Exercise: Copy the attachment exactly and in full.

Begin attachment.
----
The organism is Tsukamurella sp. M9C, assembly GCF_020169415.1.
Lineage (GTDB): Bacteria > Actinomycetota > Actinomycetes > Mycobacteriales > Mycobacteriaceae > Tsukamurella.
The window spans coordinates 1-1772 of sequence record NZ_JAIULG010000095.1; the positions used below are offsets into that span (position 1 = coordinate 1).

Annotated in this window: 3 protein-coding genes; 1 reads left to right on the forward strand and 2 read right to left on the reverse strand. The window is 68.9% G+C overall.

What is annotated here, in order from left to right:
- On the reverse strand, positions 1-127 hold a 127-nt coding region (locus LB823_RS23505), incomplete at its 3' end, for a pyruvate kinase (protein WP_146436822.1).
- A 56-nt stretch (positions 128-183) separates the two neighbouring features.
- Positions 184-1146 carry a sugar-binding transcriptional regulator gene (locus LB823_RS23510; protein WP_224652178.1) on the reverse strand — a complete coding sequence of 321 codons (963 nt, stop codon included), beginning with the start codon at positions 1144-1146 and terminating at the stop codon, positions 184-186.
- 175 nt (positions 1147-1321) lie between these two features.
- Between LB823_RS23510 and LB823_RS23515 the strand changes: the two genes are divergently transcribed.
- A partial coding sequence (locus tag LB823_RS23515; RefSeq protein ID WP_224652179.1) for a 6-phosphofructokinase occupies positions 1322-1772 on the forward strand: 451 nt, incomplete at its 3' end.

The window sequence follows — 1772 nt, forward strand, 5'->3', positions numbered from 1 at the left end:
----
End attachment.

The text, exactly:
The organism is Tsukamurella sp. M9C, assembly GCF_020169415.1.
Lineage (GTDB): Bacteria > Actinomycetota > Actinomycetes > Mycobacteriales > Mycobacteriaceae > Tsukamurella.
The window spans coordinates 1-1772 of sequence record NZ_JAIULG010000095.1; the positions used below are offsets into that span (position 1 = coordinate 1).

Annotated in this window: 3 protein-coding genes; 1 reads left to right on the forward strand and 2 read right to left on the reverse strand. The window is 68.9% G+C overall.

What is annotated here, in order from left to right:
- On the reverse strand, positions 1-127 hold a 127-nt coding region (locus LB823_RS23505), incomplete at its 3' end, for a pyruvate kinase (protein WP_146436822.1).
- A 56-nt stretch (positions 128-183) separates the two neighbouring features.
- Positions 184-1146 carry a sugar-binding transcriptional regulator gene (locus LB823_RS23510; protein WP_224652178.1) on the reverse strand — a complete coding sequence of 321 codons (963 nt, stop codon included), beginning with the start codon at positions 1144-1146 and terminating at the stop codon, positions 184-186.
- 175 nt (positions 1147-1321) lie between these two features.
- Between LB823_RS23510 and LB823_RS23515 the strand changes: the two genes are divergently transcribed.
- A partial coding sequence (locus tag LB823_RS23515; RefSeq protein ID WP_224652179.1) for a 6-phosphofructokinase occupies positions 1322-1772 on the forward strand: 451 nt, incomplete at its 3' end.

The window sequence follows — 1772 nt, forward strand, 5'->3', positions numbered from 1 at the left end: